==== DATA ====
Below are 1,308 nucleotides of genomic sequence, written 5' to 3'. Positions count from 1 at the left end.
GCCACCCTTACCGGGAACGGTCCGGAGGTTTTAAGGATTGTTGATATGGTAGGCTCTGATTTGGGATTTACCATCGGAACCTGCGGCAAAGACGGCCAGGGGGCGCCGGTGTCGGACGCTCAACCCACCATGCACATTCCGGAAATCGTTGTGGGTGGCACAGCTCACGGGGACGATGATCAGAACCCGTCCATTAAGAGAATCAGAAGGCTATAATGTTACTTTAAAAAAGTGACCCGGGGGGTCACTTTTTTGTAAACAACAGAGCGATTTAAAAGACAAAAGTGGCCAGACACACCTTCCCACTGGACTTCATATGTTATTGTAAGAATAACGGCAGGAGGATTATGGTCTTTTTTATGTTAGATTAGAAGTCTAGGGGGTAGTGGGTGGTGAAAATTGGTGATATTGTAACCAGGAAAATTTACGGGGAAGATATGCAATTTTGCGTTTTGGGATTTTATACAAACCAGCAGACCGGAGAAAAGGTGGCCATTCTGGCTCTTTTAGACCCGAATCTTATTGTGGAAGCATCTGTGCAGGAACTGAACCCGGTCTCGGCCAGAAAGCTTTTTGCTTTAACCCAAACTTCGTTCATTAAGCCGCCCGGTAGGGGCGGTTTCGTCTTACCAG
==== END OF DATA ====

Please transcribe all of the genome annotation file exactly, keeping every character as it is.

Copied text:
Below are 1,308 nucleotides of genomic sequence, written 5' to 3'. Positions count from 1 at the left end.
GCCACCCTTACCGGGAACGGTCCGGAGGTTTTAAGGATTGTTGATATGGTAGGCTCTGATTTGGGATTTACCATCGGAACCTGCGGCAAAGACGGCCAGGGGGCGCCGGTGTCGGACGCTCAACCCACCATGCACATTCCGGAAATCGTTGTGGGTGGCACAGCTCACGGGGACGATGATCAGAACCCGTCCATTAAGAGAATCAGAAGGCTATAATGTTACTTTAAAAAAGTGACCCGGGGGGTCACTTTTTTGTAAACAACAGAGCGATTTAAAAGACAAAAGTGGCCAGACACACCTTCCCACTGGACTTCATATGTTATTGTAAGAATAACGGCAGGAGGATTATGGTCTTTTTTATGTTAGATTAGAAGTCTAGGGGGTAGTGGGTGGTGAAAATTGGTGATATTGTAACCAGGAAAATTTACGGGGAAGATATGCAATTTTGCGTTTTGGGATTTTATACAAACCAGCAGACCGGAGAAAAGGTGGCCATTCTGGCTCTTTTAGACCCGAATCTTATTGTGGAAGCATCTGTGCAGGAACTGAACCCGGTCTCGGCCAGAAAGCTTTTTGCTTTAACCCAAACTTCGTTCATTAAGCCGCCCGGTAGGGGCGGTTTCGTCTTACCAG